By Josh Beavers
Stories fascinate me. I love investigations into our past because rediscovering forgotten lore is precious. These are the truths behind so much of our fiction and our superstitions. The tales that sometimes seem too fantastic to be true.
There was a feline friend to German and British sailors at the height of World War II. Named Sam, the black and white patched cat was a passenger and survived not one but three strikes from the enemy, first the Brits and then the Nazis. All three vessels sank, and Sam survived. He tried very hard to die, but luck was on his side. Following his third and final run in with the weapons of war, Sam took on a new name. He became known as Unsinkable Sam, and it was old age that eventually took him. Many years later, Unsinkable Sam did eventually pass away, from natural causes it seems, after spending his last years living comfortably at a home for retired sailors.
I learned of Sam this week on my drive home from work. A guy named Aaron Mahnke was telling the story as part of his podcast “Lore.” If you’re not familiar with “Lore,” it is an award-winning, critically acclaimed podcast about true life odd and sometimes scary stories. Mahnke says “Lore exposes the darker side of history, exploring the creatures, people, and places of our wildest nightmares. Because sometimes the truth is more frightening than fiction.”
I discovered “Lore” a couple years ago after more than two hundred episodes had been recorded. In that time, I’ve learned the stories behind some of the world’s most powerful superstitions and symbols. Cracked mirrors, the rabbit’s foot, the Easter egg, the Christmas tree, the jack-o-lantern, curses, the Bermuda Triangle, and on and on.
And while so many of these myths and superstitions have supernatural elements, and are still believed by many today, all of them have a simple and basic truth – in the end, they all come down to humans doing things they shouldn’t do.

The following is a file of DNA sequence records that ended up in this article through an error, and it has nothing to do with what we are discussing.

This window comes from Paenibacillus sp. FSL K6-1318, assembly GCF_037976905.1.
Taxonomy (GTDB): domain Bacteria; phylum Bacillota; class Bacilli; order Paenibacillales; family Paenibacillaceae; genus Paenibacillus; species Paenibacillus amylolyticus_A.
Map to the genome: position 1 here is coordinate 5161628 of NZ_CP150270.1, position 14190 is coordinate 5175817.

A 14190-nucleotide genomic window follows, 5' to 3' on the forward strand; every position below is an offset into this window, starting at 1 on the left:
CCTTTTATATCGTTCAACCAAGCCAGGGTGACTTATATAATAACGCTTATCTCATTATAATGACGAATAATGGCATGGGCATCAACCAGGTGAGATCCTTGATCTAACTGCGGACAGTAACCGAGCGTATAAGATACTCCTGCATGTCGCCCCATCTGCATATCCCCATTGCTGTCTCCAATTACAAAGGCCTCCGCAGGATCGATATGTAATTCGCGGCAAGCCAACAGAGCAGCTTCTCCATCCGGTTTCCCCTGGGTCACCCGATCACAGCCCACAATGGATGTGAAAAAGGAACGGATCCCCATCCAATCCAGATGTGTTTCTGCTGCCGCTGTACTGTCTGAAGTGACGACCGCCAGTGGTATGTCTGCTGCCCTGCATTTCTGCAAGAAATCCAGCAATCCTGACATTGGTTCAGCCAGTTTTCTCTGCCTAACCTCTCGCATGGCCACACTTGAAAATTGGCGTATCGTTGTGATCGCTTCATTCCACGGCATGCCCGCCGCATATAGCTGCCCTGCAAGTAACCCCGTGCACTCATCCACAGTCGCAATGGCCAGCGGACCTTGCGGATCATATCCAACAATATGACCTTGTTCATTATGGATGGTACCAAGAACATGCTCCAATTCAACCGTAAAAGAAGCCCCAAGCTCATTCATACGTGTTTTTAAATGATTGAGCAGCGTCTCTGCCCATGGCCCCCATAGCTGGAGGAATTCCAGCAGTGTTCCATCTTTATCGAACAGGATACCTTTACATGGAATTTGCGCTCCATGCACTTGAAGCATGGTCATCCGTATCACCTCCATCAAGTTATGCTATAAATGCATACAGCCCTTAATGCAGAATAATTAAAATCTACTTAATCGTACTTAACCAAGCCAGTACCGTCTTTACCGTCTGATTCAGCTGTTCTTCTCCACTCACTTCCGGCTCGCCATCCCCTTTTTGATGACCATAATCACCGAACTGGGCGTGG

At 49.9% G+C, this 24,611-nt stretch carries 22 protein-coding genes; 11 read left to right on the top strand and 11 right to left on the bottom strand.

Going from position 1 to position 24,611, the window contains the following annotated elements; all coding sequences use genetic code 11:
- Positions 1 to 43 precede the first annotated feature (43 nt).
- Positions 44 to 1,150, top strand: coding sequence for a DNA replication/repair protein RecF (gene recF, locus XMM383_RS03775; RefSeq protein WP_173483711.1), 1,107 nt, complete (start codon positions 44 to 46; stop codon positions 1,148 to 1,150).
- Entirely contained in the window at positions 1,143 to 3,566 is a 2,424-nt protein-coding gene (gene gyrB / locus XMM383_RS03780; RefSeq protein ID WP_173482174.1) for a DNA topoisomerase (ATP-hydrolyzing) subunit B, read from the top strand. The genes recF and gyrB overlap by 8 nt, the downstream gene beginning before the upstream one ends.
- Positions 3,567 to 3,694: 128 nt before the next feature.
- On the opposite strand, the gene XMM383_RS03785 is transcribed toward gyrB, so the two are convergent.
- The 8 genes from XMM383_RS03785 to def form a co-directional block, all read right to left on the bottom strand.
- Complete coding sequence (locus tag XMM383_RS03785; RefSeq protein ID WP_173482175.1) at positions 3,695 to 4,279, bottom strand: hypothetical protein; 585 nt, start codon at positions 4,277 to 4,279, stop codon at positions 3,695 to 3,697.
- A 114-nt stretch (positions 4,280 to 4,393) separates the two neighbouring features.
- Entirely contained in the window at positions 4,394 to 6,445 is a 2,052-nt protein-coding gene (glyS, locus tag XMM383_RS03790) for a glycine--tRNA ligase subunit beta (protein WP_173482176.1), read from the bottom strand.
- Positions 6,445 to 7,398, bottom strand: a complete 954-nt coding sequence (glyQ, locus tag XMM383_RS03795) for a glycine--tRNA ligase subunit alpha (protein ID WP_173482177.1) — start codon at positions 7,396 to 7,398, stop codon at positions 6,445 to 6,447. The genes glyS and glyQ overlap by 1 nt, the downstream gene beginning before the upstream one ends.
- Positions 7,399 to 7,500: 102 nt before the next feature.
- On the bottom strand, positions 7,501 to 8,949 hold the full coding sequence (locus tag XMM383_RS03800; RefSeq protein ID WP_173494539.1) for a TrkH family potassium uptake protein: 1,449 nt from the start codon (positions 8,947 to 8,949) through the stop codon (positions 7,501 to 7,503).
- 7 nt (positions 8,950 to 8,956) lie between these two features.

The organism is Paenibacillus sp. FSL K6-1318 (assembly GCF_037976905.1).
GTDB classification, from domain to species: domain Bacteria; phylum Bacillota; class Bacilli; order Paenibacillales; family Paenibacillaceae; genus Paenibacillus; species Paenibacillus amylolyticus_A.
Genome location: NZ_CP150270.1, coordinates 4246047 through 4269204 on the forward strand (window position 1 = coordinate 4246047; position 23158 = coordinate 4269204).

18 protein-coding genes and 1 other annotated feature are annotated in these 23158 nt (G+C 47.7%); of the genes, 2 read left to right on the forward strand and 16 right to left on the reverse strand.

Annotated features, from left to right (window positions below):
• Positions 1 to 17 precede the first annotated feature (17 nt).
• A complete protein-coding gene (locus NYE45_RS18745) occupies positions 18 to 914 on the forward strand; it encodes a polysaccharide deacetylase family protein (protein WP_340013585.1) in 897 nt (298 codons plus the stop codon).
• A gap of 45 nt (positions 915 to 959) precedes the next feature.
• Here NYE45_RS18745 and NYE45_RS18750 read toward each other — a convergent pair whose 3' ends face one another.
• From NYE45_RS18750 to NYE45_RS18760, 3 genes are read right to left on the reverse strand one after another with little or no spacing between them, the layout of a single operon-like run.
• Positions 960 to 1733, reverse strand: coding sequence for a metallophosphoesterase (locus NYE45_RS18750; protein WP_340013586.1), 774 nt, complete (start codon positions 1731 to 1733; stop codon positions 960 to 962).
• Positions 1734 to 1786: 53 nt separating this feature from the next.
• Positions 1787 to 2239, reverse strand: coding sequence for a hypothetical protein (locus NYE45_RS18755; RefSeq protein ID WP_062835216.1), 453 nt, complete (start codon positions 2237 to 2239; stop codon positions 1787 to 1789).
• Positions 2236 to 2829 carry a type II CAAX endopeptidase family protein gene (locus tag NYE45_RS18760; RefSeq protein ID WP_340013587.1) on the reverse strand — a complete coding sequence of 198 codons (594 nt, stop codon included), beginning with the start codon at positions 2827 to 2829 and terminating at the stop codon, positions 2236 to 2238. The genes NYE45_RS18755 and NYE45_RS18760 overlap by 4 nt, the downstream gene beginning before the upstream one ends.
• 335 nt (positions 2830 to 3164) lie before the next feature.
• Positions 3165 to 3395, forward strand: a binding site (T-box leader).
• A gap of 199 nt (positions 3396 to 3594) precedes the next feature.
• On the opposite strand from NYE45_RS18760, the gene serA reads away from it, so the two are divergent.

We’ve been harming one another since the beginning. The Bible story of Cain and Abel tells us that at one point in our history that 25 percent of the human population committed the crime of murder. I’m not getting into theology versus science, but the point remains there have always been stories of darkness. It’s who we are as a people. We hurt each other, and when events happen that we do not have the ability to comprehend, we invent stories that help us make sense of the world around us.
That’s our history. Stories are history. And it is vital to society for stories and storytelling to continue. We must keep sharing our tales, passing them down to those who follow. When stories die, so too does our history.
As Mahnke said in a recent episode, stories can help us handle our dark and twisted history. Stories can help us transform ill deeds into lessons about recognizing our wrong actions. The purpose of “Lore” is to show that history is valuable, but it’s also full of mistakes. And it’s our job as citizens of the modern world to hold both truths and tension, respecting the past, while also demanding better for our future, a lesson we could all stand to learn from.
Our lore is our history. We all need to remember and share. “Lore” is a fabulous way to keep history alive. I recommend listening today.
(Josh Beavers is a teacher and a writer. He has been honored five times for excellence in opinion writing by the Louisiana Press Association.)
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